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TitleGeochemical and petrographic characterization of the Upper Ordovician Utica Shale, southern Quebec, Canada
AuthorHaeri-Ardakani, O; Sanei, H; Lavoie, D; Chen, Z; Jiang, C
SourceInternational Journal of Coal Geology vol. 138, 2015 p. 83-94,
Alt SeriesEarth Sciences Sector, Contribution Series 20140477
Mediapaper; on-line; digital
File formatpdf
ProvinceOntario; Quebec
NTS21L/10; 21L/11; 21L/12; 21L/13; 31G/01; 31G/02; 31G/07; 31G/08; 31G/09; 31G/10; 31G/15; 31G/16; 31H; 31I/01; 31I/02; 31I/03; 31I/04; 31I/05; 31I/06; 31I/07; 31I/08; 31I/09; 31I/10
AreaSt. Lawerence Platform
Lat/Long WENS -75.0000 -71.0000 47.0000 45.0000
Subjectseconomic geology; fossil fuels; geochemistry; sedimentology; oil shales; silt geochemistry; hydrocarbon geochemistry; bitumen; hydrocarbon potential; hydrocarbon migration; hydrocarbon generation; petroleum exploration; hydrocarbon maturation; thermal maturation; gas; Utica Shale; Unconventional gas reservoir; Ordovician
Illustrationslocation maps; structural cross-sections; tables; photomicrographs; graphs
ProgramShale Reservoir Characterization, Geoscience for New Energy Supply (GNES)
AbstractThe Utica Shale is a potential unconventional tight gas reservoir from southern Quebec. The Utica Shale is a calcareous shale with intervals of fine-grained siltstone with total organic content of 1.2 wt.% (median, n = 408). The major organic matter constituents are migrabitumen and zooclasts (chitinozoan and graptolite) macerals. The primary kerogen is characterized as marine due to the presence of chitinozoan and marine-derived prasinophyte algae such as Tasmanites. A significant portion of the bulk organic matter is dominated by migrabitumen. The present hydrocarbon potential (S2, mg HC/g Rock) of the Utica Shale is largely controlled by distribution of solid migrabitumen throughout the unit. Hydrogen Index (HI) declines with increasing maturity, which is controlled by greater burial from shallow to deep sections. Oxygen Index (OI) remains low in most samples, which is attributed to lack of terrestrial input. However, organic lean intervals show significantly inflated OI due to interference of mineral carbon (possibly siderite). Random reflectance measurements on matrix/solid bitumen and chitinozoans are robust indicators of thermal maturity. The maturity ranges from the late oil window in the shallow Utica to the wet and dry gas windows in the intermediate and deep Utica, respectively. The results suggest thatmatrix bitumen formed during migration and dissemination of hydrocarbon into the clay fraction of the rock. This is associated with significant bacterial sulfate reduction possibly in the early stages of generation and migration of oil. It appears that the porous siltstone facies in the deeply buried section of the Utica Shale acts as a reservoir for the migrated bitumen from organic-rich strata within the section and/or possibly overlying source rock.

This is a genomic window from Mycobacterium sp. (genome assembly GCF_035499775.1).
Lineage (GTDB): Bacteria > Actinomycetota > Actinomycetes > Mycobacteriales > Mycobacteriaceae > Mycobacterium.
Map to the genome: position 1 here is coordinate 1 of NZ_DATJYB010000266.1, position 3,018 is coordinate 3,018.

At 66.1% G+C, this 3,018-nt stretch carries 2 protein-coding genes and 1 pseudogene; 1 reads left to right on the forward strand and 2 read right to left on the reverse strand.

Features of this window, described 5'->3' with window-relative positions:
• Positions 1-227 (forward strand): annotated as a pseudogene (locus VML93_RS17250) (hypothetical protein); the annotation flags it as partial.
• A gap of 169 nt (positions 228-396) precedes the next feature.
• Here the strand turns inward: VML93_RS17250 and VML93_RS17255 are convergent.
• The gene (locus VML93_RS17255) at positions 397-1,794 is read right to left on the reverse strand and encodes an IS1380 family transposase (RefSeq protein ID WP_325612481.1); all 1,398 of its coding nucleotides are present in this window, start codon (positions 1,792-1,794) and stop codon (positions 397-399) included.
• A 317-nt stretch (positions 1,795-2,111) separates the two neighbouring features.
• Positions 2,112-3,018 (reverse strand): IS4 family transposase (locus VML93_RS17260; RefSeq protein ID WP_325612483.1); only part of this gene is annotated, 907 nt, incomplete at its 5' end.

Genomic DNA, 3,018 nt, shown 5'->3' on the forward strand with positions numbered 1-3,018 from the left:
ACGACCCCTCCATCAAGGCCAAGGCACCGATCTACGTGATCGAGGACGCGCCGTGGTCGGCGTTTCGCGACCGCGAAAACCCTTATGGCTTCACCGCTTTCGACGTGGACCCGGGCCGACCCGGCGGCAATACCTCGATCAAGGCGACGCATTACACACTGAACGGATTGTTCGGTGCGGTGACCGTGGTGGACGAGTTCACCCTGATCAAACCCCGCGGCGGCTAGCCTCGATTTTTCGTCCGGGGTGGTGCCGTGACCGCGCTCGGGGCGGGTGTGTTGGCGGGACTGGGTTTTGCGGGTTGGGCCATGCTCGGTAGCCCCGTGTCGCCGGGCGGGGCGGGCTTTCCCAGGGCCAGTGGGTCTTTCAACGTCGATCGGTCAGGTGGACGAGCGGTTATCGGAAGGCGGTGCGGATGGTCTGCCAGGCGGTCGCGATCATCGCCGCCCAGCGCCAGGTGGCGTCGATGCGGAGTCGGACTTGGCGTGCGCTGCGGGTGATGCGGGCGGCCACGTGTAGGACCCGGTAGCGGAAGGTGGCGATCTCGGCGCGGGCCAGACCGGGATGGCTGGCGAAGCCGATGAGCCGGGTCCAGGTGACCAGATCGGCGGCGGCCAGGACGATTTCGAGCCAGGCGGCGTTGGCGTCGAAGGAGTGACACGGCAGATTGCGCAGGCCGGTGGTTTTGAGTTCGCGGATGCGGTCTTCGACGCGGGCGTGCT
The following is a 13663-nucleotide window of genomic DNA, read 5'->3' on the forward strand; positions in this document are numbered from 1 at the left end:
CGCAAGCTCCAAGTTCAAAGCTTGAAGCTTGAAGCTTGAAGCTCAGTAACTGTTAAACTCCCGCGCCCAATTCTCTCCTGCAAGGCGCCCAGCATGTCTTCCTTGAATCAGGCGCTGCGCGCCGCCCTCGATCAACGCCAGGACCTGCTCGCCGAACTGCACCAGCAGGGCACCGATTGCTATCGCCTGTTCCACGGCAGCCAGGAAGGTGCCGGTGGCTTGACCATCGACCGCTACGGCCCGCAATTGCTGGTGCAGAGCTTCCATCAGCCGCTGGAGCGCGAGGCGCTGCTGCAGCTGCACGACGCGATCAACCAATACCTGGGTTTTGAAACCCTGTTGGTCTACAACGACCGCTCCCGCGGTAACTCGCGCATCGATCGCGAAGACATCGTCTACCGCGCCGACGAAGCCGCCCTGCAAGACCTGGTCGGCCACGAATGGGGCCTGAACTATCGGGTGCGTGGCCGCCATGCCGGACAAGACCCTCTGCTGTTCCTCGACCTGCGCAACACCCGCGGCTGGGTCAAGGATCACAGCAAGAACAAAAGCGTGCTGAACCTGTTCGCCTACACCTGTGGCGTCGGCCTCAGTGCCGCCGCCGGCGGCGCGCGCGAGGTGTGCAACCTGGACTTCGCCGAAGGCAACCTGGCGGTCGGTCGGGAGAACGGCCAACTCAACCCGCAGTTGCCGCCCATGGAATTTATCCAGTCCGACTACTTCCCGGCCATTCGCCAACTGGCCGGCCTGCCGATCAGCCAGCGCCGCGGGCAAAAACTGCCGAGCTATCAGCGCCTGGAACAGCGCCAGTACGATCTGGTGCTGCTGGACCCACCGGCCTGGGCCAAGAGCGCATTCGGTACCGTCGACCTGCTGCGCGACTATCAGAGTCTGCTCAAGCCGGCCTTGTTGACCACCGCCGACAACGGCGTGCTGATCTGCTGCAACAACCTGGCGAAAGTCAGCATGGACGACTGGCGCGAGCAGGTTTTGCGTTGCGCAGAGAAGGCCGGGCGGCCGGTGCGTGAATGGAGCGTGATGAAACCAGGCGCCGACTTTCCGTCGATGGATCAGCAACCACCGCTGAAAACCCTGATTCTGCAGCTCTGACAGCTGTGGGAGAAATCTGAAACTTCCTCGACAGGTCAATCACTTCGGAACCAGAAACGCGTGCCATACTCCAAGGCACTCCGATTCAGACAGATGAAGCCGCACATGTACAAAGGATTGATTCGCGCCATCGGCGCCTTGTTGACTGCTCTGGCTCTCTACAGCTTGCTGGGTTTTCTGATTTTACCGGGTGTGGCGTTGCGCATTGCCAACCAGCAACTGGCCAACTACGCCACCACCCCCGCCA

Summary(Plain Language Summary, not published)
This contribution presents detailed organic petrology studies on three wells in southern Quebec to understand the thermal maturity of the Utica Shale in different structural domains and also the hydrocarbon potential of Utica Shale.